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Thread: Historic district stormwater management

  1. #1

    Historic district stormwater management

    My boss has asked me to dig around online and try to find out what other cities do to manage the stormwater runoff from awnings and canopies. More specifically, he's trying to find out what to do from the standpoint of Historic Preservation.

    The city is concerned about the sheets of water that flow from these awnings and onto the sidewalks. Does anyone know of a way to prevent or mitigate the flow of water? Any thoughts would be greatly appreciated!

  2. #2
    Aside from issuing everyone an umbrella, I don't really know what can be done. I haven't seen any type of guttering for awnings. I imagine you could compel something for canopies (being more structural than fabric awnings), but the question is a tough one. I'll be interested if you find anything.

    Good luck!
    On pitching to Stan Musial:
    "Once he timed your fastball, your infielders were in jeopardy."
    Warren Spahn

  3. #3
    Thats exactly what I was thinking... I've never heard of anything that would do anything to stop runoff from awnings. Canopies could probably just be sloped slightly to the rear and guttered from there.

    I'll post any useful info I come across (though I'm thinking it's not too likely).

  4. #4
    Cyburbian
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    What is the typical width of the sidewalk? I think sloping them towards the building may cause some unintended consequences (water damage tobuilding depending on the exterior material) and may not be a good idea. There are a lot of factors that may come into it, like shape of the canopy, width of sidewalk, how close to the street the canopies are allowed to go, etc.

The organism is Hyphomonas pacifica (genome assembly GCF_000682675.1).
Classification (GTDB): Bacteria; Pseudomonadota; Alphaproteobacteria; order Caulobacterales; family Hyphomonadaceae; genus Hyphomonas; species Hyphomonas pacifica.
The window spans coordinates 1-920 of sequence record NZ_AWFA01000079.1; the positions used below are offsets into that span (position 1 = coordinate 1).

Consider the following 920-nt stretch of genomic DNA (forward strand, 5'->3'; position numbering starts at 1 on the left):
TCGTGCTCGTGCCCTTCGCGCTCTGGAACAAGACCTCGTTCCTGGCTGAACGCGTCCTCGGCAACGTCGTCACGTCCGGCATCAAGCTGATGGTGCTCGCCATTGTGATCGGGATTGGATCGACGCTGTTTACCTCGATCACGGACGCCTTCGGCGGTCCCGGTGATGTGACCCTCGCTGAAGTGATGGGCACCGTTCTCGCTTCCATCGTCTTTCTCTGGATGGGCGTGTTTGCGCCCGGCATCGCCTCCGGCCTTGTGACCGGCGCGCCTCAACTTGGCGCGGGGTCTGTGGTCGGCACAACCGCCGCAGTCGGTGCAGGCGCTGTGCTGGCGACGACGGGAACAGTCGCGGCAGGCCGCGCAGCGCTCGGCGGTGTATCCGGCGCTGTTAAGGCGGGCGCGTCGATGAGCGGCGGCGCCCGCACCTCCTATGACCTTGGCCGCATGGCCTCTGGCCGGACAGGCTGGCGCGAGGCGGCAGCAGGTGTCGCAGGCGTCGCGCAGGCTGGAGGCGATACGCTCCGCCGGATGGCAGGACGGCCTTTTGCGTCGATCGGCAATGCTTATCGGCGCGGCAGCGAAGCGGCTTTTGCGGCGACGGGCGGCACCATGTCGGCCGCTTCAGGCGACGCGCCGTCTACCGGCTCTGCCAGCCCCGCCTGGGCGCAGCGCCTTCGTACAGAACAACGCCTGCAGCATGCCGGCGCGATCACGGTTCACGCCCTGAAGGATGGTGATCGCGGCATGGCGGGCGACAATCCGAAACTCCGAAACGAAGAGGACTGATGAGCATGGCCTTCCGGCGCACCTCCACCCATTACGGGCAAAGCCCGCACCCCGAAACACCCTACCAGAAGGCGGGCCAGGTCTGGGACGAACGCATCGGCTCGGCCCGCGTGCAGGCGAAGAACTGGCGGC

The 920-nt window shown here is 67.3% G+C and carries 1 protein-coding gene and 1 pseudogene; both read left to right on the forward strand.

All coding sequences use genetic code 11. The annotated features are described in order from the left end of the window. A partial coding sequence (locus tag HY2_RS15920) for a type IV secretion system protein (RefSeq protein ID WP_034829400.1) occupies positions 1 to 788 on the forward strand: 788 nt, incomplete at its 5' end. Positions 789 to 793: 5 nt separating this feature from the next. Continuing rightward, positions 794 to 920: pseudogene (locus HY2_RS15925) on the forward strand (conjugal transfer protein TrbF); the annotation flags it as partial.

I've seen restaurants with outdoor seating that have a canopy over the sitting area. The canopy is designed so that it holds the water in certain spots that have some holes punched through them so that the water drains away from where people sit and walk.

    It may be a situation where you can solve the problem by requiring the storm water to be managed in a way that it sheet drains into a specific spot and handling on a case by case basis (which can bring up some other undesired consequences)

  5. #5
    Managing stormwater from buildings in an environment with a high percentage of impervious surfaces is indeed tough. It can be next to impossible to manage prior to leaving the structure.

    I would recommend considering best management practices and controls that can be incorporated into the existing infrastructure and landscaping. It can be done but in all likelyhood will not be easy (considering the historical aspects and percentage of built environment vs. natural) or cheap.
    A word to the wise ain't necessary. It's the stupid ones that need the advice.
    --Bill Cosby

  6. #6
    Cyburbian thinknik's avatar
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    Word up

    Interesting link on Stormwater Laws:
    http://www.icma.org/main/ns.asp?nsid=1803&t=0

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